Ground/return should be every other line in the ribbon cable, and every signal should have its own return. Remeber the 80-wire "high speed" PATA cable?

JW

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16 REPLIES 16
TDK
Guru

Looks like the master and slave are out of sync. The CS pin is typically used to ensure byte-alignment between the interfaces. It doesn't look like you're using a CS pin.

While the above may also be relevant, looks like it's accepting a byte after 4 bits, and not 8. I wonder if there's some bouncing on the SCK line that would be causing duplicate bits. That would be quite odd, but I don't see what else it could be. Maybe try using slower GPIO speeds.

How far away are master and slave? Are they connected with long jumper wires?

The SPI on the F4 doesn't support 4 bit words, so it can't be that.

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deep
Associate II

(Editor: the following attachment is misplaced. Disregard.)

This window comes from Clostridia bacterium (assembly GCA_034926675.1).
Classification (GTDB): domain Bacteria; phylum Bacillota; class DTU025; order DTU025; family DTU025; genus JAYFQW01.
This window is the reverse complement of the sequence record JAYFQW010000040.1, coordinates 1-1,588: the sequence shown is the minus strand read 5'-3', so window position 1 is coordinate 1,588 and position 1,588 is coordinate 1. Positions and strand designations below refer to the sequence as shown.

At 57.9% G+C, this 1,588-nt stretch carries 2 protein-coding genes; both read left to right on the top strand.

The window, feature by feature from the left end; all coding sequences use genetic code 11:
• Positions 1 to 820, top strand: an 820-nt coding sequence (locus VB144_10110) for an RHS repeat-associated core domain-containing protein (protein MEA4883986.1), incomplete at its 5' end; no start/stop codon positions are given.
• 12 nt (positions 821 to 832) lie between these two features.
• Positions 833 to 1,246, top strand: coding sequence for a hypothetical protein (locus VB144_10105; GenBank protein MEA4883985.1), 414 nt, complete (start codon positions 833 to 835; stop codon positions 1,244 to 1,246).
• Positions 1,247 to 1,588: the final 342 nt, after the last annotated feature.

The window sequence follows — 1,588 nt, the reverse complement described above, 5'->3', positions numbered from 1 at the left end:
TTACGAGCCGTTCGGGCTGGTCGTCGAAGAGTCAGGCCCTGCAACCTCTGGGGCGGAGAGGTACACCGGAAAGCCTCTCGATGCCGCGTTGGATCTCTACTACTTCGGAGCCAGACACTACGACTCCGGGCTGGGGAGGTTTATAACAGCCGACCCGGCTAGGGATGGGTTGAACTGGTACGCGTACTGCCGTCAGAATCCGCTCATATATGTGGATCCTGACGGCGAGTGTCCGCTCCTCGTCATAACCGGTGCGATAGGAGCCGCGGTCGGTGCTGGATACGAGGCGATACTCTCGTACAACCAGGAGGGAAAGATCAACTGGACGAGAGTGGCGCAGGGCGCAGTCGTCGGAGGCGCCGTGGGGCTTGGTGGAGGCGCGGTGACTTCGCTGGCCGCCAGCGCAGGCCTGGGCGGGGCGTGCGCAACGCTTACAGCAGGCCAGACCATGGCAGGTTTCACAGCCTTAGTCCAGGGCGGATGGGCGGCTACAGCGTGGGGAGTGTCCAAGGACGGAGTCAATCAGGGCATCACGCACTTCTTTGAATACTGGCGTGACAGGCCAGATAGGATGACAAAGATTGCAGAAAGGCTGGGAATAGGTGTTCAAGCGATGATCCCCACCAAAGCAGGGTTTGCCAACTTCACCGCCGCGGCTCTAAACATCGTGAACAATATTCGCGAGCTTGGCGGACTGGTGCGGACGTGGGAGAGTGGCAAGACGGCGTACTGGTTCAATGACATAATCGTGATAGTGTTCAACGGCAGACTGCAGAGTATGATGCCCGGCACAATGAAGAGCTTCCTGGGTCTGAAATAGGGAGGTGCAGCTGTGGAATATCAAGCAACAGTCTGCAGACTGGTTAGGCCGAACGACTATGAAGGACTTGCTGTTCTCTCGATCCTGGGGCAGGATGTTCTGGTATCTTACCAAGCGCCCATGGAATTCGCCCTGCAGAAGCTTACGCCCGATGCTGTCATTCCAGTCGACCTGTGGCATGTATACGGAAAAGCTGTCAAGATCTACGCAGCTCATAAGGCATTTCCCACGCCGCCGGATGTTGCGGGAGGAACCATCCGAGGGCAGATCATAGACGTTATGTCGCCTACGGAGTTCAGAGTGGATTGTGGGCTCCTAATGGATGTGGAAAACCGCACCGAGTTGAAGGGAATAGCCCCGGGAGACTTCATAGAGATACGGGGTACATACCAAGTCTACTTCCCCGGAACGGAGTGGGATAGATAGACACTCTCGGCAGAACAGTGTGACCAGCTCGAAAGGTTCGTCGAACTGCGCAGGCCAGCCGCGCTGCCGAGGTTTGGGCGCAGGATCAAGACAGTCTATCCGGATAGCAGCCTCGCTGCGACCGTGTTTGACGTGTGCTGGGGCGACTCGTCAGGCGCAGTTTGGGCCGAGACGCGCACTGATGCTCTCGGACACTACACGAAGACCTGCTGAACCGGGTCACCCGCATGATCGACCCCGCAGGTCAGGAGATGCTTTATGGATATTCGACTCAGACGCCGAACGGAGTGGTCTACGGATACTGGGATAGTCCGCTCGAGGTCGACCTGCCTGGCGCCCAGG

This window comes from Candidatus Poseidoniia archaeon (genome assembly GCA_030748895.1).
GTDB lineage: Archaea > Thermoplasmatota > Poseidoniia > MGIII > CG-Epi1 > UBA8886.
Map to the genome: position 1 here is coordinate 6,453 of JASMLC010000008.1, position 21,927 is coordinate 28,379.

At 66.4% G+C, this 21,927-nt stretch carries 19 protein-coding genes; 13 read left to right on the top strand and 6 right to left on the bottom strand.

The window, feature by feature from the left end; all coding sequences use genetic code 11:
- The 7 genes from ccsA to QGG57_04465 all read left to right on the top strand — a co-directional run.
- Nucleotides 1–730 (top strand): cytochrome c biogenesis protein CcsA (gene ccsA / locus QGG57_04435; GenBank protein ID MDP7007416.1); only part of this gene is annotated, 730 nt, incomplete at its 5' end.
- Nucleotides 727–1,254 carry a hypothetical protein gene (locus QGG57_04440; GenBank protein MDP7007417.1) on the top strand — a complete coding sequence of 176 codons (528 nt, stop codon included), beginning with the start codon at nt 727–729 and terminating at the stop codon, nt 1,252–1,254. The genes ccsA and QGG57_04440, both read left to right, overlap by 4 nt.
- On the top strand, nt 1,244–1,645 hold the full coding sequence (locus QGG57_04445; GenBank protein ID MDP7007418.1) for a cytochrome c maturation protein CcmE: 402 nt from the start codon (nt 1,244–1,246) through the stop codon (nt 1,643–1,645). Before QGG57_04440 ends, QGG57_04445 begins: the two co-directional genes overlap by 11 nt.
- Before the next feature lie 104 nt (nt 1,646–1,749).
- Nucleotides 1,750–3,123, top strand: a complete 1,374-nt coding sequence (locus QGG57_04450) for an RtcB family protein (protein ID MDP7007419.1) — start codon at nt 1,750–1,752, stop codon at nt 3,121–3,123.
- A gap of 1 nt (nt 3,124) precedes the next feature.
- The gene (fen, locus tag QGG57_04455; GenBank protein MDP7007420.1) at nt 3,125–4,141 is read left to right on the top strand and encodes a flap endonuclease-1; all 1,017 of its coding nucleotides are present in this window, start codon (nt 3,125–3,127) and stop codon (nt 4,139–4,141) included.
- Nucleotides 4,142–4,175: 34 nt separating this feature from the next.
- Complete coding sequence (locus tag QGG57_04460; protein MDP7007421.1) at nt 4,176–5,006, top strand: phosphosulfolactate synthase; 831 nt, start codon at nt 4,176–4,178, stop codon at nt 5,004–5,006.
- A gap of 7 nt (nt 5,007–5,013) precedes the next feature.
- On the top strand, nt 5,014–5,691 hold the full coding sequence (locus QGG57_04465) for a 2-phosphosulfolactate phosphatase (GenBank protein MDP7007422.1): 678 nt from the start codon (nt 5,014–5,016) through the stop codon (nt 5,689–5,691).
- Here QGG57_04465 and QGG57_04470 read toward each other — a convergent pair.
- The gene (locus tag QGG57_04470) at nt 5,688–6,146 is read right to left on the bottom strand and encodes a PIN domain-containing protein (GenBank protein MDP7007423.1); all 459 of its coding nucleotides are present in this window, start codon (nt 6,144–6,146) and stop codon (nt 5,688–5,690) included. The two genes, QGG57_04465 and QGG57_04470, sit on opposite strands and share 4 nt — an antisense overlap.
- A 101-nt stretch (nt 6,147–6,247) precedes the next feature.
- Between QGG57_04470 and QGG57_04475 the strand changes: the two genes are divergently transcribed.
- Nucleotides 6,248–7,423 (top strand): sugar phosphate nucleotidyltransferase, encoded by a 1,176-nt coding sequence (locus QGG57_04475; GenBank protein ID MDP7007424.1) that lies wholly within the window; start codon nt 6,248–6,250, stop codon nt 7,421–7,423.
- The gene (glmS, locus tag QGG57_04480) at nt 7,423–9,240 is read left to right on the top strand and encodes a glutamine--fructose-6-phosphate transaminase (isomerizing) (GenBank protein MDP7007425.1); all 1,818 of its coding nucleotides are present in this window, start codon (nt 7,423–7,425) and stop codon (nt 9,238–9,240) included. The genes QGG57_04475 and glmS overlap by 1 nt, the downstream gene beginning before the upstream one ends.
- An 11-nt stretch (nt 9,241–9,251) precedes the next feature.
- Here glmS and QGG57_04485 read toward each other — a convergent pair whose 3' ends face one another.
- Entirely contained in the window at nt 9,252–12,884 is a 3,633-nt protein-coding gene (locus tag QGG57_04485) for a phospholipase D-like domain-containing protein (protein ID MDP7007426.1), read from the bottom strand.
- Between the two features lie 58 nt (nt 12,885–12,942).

Both SPI_NSS_SOFT and SPI_NSS_HARD_INPUT give similar results. 

Reducing SCK speed down to 256Hz (!) also gives very similar results..

Master<->Slave is connected with a short ribbon cable which has few errors up to 1MHz spi communication using bitbang version of SPI on stm32 side.

Increasing word size does have an impact, but the clock counter on slave still seems to be off...

Slide6.png

Slide7.png

I believe TDK is right and this is consequence of SCK bounce; maybe inadequate ground/return.

Decreasing bitrate won't help, this is all about the SCK edges.

JW

I meant to suggest slower GPIO speeds, not SPI speeds. When you initialize the pins used for SPI in HAL_SPI_MspInit (or wherever if not using HAL), you give them a frequency. It's probably set to GPIO_SPEED_FREQ_VERY_HIGH which is default. Set it to GPIO_SPEED_FREQ_LOW instead which will still support up to ~2 MHz clocks. Doing this lowers the drive strength of the pin, which slows the edge down, which will be less prone to causing the line to bounce. A terminating resistor on the slave side would also help.